Four years back, when Priya Mary Mathew was asked by her company to attend a personal life coaching session after being promoted to a leadership position, she was taken aback a little. The then academic course head at Delhi’s Pearl Academy, a design college, was apprehensive about the need for a life coach. “But the first session was an eye-opener. That one hour made me realise the things I was missing in my life. He taught me how to look at a situation objectively and not be judgmental about things,” says the 42-year-old. Last month, she even resigned from her job and is now going to fulfill her long cherished dream of becoming a social entrepreneur. “Life coaches show you the mirror without any prejudices,” she says, adding, “My life changed drastically after following my personal coach’s advice.” Mathew isn’t alone. There’s a growing tribe of Indians today who are hiring life coaches to counsel them to move ahead in their careers, forge new relationships and be successful in whatever they aspire to do. What was earlier an accessory associated only with celebrities and high-flying corporate honchos has now become a necessity for many urbane professionals. “A personal life coach is like a sounding board who helps me improve myself,” asserts Mathew.
She might have a point. Today, many Fortune 500 companies are using ‘life coaching’ as an essential aid to help executives scale the next level. The growth of the personal life coaching industry, in fact, highlights how these coaches are in great demand these days. Mid-level executives, entrepreneurs, students and even housewives are availing their services. Insiders claim that the industry is growing by 50% currently and is estimated to grow at a similar rate for the next four-five years. According to the 2016 ICF Global Coaching Study, there were approximately 17,500 professional coaches in North America as of 2015, contributing a total annual revenue of $956 million. In Asia, there were around 3,700 coaches, contributing $113 million in total annual revenue. The study was commissioned in 2015 by the International Coach Federation (ICF)—a Kentucky-based non-profit organisation, which accredits programmes that deliver training in life coaching— and was undertaken by PricewaterhouseCooper (PwC) Research. It highlighted how the industry has grown by leaps and bounds, with India being a significant market.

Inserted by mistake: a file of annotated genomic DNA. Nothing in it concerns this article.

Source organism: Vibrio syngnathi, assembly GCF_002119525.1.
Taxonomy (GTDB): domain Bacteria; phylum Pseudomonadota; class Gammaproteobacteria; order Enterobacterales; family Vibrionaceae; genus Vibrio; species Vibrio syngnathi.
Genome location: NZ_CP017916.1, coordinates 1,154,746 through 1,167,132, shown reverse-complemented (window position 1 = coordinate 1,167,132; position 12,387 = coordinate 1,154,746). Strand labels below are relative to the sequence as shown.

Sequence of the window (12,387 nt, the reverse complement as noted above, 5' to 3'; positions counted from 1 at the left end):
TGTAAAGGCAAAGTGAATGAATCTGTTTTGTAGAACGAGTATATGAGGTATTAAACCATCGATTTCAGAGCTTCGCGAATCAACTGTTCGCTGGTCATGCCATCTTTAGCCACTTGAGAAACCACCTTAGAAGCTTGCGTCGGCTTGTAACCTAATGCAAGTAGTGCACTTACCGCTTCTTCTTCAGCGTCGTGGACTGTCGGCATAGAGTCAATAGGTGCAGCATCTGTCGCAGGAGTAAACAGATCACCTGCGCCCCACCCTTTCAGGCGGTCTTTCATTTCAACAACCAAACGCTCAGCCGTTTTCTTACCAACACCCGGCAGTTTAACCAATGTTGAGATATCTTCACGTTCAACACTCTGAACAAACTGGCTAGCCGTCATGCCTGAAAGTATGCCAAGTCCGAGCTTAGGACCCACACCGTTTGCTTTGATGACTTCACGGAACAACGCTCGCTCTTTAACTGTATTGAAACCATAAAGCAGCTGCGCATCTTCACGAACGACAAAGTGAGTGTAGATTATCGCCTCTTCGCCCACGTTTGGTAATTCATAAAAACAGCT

Around 89% people in India are aware of life coaching and around 59% have partnered with a life coach at some time, with 97% being satisfied with the experience, revealed the 2017 ICF Global Consumer Awareness Study, which was also conducted by PwC Research. “The life coaching industry in India is growing rapidly. In the last five years, ICF membership in India has increased by 150%—from 249 members in June 2013 to 622 members in June this year. And the number of ICF-credentialed life coaches in India has increased from 130 in June 2013 to 610 in June this year,” says Magdalena Mook, CEO and executive director, ICF, adding, “Consumers in India want to partner with coaches who are committed to ethical practice and have the training and experience necessary to help clients unlock their potential and achieve their goals.” Zelam Chaubal, director of Pune-based Kesari Tours (a tour operator), can vouch for their effectiveness. Having spent 12 years with a personal life coach, the 50-year-old has even motivated many of her family members and friends to follow suit. “In 2010, my company had a turnover of `200 crore. I dreamt of scaling up to `1,000 crore. And in seven years, I managed it. The dream couldn’t have been realised without my coach,” says Chaubal, who has 16 regional offices across India. “My coach, Manish Gupta, the founder of Chrysalis (a Pune-based life coaching organisation), helped me turn my small family-run business into an over 1,000-employee organisation,” she adds. As per Gupta, a life coach is someone who has the ability to empower individuals. “They must be able to empower individuals, so that they can meet and exceed personal expectations in every spectrum of their lives,” the 47-year-old says.
Coach as catalyst
Life coaches conduct sessions with clients through personal meetings, telephone and, at times, even email. “First, we do a complete analysis of a client’s present situation and understand why he or she needs us… then we come up with our prognosis. It’s similar to when you enrol yourself in a gym. We suggest a module that will help them in achieving the desired results… we give them complete clarity on how each module will help them and what the outcome will be,” says Gupta of Chrysalis, who has, in the past 22 years, mentored over 1,500 people. The charges vary as per the duration of the session and services offered—anywhere between `10,000 and `1 lakh per session, depending on the coach’s credentials. “Each of my sessions is one-hour-long,” says Milind Jadhav, a Mumbai-based life coach. “Usually, I work with anyone for a period of eight to 10 weeks (the sessions are weekly). The fee varies between `28,000 and `60,000, depending on the type of package a client signs up for,” the 48-year-old says.